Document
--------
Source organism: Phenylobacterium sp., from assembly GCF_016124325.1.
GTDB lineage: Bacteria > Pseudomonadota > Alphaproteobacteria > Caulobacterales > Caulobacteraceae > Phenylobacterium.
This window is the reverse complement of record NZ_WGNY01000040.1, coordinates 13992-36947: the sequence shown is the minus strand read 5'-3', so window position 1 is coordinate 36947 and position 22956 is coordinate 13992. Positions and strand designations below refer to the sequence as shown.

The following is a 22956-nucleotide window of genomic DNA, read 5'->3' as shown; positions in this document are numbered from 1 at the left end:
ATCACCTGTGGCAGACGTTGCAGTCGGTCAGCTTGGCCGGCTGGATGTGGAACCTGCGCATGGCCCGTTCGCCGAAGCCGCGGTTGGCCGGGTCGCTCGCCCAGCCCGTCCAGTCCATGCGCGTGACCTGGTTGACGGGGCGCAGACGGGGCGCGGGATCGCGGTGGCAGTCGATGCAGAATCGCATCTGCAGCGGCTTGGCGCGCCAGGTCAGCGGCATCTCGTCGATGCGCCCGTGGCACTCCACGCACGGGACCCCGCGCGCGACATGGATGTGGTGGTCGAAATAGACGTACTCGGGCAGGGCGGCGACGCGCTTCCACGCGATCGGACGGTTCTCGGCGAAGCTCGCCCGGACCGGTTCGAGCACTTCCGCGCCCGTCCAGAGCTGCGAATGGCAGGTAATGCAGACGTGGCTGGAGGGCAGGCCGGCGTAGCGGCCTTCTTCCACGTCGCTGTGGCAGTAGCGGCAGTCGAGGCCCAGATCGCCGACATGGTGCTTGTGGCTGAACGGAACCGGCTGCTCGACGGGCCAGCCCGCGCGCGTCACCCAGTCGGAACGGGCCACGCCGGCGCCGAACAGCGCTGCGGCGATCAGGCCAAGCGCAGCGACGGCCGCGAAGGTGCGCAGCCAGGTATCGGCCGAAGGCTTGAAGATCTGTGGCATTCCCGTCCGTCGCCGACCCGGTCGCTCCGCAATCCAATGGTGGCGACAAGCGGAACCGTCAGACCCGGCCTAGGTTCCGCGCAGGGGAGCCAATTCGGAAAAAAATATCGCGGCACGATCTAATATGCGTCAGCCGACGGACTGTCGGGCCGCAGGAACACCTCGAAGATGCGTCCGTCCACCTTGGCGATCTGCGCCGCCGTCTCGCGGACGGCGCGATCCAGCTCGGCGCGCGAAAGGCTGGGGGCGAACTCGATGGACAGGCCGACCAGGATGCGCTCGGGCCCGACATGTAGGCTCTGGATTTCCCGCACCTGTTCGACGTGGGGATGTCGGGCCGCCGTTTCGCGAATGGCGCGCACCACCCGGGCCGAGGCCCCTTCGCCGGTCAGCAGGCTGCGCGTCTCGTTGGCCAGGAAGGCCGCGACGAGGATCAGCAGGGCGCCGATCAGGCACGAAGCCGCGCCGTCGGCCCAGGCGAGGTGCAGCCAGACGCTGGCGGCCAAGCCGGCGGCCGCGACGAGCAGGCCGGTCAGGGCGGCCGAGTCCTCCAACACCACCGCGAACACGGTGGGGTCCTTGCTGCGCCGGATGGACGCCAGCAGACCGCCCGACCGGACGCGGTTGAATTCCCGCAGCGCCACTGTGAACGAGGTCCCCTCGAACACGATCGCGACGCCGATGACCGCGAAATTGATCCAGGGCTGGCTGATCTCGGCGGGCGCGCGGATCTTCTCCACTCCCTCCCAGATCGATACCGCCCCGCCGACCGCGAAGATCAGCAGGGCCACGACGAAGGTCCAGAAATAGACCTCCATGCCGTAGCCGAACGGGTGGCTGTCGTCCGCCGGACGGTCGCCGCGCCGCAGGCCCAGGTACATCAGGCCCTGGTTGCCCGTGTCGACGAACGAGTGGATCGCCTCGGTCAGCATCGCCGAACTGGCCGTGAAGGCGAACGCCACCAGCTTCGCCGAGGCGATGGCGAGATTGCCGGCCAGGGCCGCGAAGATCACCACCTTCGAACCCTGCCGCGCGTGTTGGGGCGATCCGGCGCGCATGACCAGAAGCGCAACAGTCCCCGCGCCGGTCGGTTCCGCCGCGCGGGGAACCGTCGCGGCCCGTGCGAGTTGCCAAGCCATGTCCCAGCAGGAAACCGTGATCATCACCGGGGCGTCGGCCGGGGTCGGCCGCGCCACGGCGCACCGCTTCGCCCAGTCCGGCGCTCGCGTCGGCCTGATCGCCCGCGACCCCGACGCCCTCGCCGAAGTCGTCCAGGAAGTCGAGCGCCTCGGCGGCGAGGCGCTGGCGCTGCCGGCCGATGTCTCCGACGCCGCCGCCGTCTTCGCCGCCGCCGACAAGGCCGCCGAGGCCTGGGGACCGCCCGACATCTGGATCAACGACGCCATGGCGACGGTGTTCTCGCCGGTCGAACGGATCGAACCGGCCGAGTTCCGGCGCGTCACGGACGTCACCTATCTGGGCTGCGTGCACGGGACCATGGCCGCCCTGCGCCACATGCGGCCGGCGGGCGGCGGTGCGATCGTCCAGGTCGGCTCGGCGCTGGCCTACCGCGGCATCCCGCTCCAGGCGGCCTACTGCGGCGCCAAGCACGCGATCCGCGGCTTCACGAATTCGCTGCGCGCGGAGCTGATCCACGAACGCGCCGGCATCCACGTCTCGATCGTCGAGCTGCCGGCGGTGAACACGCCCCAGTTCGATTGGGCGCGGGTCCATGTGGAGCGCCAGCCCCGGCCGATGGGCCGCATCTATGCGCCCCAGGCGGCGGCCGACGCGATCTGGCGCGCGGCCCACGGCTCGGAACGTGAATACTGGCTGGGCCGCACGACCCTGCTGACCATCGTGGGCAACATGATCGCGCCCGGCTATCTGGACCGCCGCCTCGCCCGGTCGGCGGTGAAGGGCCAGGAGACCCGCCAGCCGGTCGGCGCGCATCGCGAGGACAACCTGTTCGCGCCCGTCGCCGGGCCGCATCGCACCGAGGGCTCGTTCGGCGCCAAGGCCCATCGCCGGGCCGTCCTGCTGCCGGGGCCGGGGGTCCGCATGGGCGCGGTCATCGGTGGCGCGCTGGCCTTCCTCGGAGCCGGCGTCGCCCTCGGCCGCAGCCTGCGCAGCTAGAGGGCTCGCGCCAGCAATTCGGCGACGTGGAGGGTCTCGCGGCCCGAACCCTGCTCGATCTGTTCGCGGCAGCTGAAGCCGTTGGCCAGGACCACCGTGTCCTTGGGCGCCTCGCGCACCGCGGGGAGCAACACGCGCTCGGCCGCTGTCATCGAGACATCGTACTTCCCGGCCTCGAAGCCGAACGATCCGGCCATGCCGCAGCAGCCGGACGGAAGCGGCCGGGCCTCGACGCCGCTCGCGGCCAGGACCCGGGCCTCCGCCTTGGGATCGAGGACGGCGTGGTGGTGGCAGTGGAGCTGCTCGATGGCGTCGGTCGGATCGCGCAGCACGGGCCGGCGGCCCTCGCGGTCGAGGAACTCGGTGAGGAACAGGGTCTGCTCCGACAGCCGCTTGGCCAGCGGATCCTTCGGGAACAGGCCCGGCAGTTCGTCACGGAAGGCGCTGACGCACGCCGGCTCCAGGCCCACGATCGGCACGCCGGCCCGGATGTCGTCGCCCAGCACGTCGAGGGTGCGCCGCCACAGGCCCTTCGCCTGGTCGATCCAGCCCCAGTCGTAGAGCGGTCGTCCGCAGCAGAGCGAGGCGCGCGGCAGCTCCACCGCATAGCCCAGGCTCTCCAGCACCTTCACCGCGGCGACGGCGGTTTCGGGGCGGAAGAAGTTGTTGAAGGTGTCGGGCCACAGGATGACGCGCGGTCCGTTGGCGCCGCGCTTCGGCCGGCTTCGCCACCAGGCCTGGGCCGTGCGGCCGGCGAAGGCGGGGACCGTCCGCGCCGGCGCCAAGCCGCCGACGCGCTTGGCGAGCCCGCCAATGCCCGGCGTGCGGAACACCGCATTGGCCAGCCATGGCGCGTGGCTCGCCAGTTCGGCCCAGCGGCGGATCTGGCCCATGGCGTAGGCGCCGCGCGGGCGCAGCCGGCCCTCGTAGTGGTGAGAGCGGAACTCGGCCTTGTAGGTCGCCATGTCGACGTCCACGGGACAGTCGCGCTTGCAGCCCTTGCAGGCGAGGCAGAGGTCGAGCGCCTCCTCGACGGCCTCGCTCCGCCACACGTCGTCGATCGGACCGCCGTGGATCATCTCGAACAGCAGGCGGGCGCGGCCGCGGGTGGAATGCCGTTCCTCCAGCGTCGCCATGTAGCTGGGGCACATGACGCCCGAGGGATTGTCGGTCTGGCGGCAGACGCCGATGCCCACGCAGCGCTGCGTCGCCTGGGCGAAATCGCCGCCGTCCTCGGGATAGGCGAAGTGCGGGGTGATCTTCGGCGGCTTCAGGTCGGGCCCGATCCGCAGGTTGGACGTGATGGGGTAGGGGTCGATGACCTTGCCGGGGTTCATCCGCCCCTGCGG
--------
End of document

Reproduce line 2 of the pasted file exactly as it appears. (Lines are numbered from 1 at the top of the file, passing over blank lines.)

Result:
GTDB lineage: Bacteria > Pseudomonadota > Alphaproteobacteria > Caulobacterales > Caulobacteraceae > Phenylobacterium.